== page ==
I think you're missing a huge part of the picture of OSS development, and what CPAN is. CPAN is a way to share code.
Someone, one day, needed to parse mail messages from an internal system, and wrote a module to do it. It works reasonably well, but doesn't consider all of the edge cases. Still, though, they spent hours just getting what they have to work, so they upload it to CPAN so that no one else will have to duplicate that work.
Yes, this means that most of CPAN isn't of the highest quality. That doesn't mean that the advice to "go find a CPAN module to do your task" isn't valid: it just means that it won't save you 100% of the work you need to do.
You claim to have, on your website, better-quality versions of several modules which you felt were incomplete. The point behind CPAN is that it's collaborative: have you sent patches (with tests) to the module maintainers so that other people can benefit from your improvements?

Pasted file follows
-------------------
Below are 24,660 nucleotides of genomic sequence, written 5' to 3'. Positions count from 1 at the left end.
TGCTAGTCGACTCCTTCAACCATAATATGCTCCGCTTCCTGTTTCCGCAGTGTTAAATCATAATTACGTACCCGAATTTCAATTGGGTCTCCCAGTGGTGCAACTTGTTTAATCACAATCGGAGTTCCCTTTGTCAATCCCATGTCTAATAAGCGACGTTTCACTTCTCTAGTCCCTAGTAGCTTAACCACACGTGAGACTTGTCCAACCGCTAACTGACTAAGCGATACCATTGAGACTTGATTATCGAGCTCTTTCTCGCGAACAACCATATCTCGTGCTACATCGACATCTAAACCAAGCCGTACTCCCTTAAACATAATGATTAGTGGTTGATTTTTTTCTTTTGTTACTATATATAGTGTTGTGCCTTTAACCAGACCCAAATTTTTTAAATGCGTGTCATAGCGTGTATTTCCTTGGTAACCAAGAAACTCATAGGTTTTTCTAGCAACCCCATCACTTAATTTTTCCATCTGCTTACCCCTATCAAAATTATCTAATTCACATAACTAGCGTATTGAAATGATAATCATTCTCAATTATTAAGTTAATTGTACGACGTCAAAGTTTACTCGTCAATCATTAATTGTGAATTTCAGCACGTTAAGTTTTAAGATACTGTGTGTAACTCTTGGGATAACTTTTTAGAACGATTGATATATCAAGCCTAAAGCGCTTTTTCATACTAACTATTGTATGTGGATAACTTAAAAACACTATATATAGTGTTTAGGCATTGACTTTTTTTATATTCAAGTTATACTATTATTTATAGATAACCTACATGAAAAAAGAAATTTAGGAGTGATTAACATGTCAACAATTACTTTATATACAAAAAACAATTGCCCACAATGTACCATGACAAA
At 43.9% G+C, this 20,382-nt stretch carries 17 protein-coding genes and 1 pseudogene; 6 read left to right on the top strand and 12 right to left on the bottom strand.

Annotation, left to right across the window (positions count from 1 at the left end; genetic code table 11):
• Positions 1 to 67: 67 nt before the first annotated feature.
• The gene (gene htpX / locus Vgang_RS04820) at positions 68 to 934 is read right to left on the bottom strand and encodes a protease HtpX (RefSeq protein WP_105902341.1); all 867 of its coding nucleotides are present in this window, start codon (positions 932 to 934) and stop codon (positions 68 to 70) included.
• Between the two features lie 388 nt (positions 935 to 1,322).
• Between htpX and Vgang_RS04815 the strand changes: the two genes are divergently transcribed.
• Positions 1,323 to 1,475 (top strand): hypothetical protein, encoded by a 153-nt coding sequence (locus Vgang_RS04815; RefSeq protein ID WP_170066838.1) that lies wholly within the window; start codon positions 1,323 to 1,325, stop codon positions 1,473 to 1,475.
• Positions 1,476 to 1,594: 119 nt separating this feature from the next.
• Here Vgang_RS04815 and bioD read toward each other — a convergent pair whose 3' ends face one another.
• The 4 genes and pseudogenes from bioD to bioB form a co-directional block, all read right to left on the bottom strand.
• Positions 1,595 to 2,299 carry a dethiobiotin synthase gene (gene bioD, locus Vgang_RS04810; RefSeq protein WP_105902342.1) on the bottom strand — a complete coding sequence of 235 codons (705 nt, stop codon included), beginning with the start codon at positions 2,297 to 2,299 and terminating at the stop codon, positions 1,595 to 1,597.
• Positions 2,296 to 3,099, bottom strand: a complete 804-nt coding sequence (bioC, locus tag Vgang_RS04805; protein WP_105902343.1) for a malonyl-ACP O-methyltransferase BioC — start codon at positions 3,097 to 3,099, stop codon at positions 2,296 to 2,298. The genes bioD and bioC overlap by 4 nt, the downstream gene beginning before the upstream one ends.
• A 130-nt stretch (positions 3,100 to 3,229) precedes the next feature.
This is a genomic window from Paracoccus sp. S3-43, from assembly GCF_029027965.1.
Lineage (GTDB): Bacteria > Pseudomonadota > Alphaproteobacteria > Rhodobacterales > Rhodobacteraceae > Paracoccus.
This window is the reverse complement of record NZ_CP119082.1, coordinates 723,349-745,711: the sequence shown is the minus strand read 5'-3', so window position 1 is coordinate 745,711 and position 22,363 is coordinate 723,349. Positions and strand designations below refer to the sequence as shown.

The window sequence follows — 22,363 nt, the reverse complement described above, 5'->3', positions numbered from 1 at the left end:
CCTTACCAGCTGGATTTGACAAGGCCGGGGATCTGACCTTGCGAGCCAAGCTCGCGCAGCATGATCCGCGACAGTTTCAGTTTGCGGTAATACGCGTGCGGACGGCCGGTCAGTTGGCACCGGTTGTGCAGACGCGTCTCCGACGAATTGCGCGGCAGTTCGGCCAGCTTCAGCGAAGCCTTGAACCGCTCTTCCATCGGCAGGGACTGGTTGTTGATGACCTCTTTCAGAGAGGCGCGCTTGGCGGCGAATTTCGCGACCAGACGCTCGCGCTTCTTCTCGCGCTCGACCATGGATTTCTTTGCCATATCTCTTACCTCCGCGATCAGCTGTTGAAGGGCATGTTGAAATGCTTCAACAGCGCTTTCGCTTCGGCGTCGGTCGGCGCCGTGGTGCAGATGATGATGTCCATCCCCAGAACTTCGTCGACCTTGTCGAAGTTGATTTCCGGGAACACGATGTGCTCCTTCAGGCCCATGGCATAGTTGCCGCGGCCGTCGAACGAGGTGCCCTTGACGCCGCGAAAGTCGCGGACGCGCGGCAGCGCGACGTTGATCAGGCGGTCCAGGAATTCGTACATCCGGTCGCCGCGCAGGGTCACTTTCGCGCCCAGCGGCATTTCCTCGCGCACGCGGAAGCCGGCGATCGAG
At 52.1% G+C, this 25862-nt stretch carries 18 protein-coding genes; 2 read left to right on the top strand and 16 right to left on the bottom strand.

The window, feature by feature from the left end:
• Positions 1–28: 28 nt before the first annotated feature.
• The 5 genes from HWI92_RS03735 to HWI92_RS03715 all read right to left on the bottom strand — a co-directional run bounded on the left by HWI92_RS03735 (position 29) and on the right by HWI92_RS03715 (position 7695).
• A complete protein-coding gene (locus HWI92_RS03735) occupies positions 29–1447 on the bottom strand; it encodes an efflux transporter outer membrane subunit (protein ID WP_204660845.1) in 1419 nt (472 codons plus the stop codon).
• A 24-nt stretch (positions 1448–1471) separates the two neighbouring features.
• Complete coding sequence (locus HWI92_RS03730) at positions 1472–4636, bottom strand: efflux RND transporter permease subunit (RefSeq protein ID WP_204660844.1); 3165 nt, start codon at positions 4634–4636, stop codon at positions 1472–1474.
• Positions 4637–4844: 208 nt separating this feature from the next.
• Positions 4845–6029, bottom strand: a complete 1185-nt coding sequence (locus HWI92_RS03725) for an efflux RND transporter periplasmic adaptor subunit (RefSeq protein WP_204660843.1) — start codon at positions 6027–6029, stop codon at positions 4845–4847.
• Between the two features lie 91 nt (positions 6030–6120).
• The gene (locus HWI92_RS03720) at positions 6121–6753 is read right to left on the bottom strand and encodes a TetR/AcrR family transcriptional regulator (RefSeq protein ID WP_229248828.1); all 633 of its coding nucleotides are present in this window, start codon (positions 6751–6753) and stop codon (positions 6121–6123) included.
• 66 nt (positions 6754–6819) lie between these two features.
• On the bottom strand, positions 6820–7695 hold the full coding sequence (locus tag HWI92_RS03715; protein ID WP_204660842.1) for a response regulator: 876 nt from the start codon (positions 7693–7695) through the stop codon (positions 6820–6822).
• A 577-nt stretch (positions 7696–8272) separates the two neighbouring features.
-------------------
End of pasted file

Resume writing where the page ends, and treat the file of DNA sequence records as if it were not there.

When we say "don't reinvent the wheel, use a CPAN module", we mean that you shouldn't re-do the work others have done. If no CPAN module quite cuts it, then download the closest one and build on it to complete your solution. Ideally, then, also contribute your improvements back to the CPAN module.
The responses to your questions about mail parsing were not as you phrase them. They were "don't start from scratch, a lot of work has already been done and is available on CPAN: start there".
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